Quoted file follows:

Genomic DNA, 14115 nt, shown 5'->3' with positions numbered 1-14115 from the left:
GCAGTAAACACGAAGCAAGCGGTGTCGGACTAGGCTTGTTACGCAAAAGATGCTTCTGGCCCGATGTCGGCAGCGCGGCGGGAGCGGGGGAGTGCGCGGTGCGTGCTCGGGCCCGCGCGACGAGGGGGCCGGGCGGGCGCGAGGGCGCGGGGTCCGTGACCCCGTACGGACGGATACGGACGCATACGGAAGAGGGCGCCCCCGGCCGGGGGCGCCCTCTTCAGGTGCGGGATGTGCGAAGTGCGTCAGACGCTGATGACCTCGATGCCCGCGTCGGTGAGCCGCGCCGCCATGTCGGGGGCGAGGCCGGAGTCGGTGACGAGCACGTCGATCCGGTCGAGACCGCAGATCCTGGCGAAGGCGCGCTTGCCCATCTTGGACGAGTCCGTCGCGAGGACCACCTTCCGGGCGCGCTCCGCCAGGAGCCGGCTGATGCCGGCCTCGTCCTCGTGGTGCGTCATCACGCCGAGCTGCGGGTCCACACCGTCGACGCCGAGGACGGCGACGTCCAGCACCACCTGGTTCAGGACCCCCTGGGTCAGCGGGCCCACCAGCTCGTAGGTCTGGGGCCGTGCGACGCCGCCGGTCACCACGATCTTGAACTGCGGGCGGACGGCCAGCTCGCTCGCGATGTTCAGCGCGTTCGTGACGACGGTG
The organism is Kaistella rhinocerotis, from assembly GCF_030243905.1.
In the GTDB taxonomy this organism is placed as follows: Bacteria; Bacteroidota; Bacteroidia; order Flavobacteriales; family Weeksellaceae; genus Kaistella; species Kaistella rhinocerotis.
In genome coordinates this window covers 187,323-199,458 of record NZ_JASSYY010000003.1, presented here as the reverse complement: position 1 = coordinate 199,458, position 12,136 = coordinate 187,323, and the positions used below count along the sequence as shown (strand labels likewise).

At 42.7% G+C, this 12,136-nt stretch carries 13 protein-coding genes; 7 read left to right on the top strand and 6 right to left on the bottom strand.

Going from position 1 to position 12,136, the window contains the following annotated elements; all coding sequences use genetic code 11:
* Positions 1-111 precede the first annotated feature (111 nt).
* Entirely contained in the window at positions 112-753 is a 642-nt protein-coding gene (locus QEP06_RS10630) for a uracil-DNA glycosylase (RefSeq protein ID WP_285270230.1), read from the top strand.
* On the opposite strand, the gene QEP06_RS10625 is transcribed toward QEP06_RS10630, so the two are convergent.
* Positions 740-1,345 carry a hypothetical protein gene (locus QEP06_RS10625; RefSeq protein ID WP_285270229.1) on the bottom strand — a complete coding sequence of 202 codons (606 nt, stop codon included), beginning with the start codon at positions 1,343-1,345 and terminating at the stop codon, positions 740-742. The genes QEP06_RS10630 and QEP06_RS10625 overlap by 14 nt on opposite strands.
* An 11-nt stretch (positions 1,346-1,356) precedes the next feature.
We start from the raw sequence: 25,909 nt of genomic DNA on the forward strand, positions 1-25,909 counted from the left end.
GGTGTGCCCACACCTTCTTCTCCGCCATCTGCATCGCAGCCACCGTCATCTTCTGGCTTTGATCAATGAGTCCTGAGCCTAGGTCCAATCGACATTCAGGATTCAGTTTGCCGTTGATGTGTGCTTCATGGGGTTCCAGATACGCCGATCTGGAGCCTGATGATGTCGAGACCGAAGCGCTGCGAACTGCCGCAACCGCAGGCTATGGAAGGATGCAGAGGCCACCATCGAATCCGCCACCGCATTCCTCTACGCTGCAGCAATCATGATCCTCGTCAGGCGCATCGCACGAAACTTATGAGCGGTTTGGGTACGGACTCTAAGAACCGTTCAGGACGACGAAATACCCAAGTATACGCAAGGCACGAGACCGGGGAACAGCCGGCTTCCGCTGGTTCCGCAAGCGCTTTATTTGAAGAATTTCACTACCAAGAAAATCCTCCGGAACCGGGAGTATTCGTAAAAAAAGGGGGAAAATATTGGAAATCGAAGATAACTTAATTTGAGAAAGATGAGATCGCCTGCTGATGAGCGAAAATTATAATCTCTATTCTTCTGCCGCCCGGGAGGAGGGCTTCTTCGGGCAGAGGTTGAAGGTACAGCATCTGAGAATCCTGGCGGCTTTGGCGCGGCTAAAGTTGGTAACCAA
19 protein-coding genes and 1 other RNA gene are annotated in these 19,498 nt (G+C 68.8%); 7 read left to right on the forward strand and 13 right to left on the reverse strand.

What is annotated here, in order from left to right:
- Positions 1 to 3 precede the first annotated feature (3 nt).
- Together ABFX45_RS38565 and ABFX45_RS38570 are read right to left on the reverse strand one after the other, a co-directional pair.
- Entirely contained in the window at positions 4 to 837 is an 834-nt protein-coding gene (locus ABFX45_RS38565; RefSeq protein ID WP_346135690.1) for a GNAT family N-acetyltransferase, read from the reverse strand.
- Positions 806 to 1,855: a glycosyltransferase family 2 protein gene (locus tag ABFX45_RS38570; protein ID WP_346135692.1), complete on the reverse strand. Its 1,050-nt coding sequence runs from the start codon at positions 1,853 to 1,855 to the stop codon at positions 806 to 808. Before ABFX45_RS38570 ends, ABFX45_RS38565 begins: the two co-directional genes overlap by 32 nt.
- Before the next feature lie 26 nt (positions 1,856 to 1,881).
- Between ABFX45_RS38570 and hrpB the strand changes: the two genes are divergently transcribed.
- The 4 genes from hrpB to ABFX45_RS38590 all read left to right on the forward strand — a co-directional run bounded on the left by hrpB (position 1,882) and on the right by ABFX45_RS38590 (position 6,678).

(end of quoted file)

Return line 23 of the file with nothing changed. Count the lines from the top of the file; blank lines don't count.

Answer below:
- The 4 genes from hrpB to ABFX45_RS38590 all read left to right on the forward strand — a co-directional run bounded on the left by hrpB (position 1,882) and on the right by ABFX45_RS38590 (position 6,678).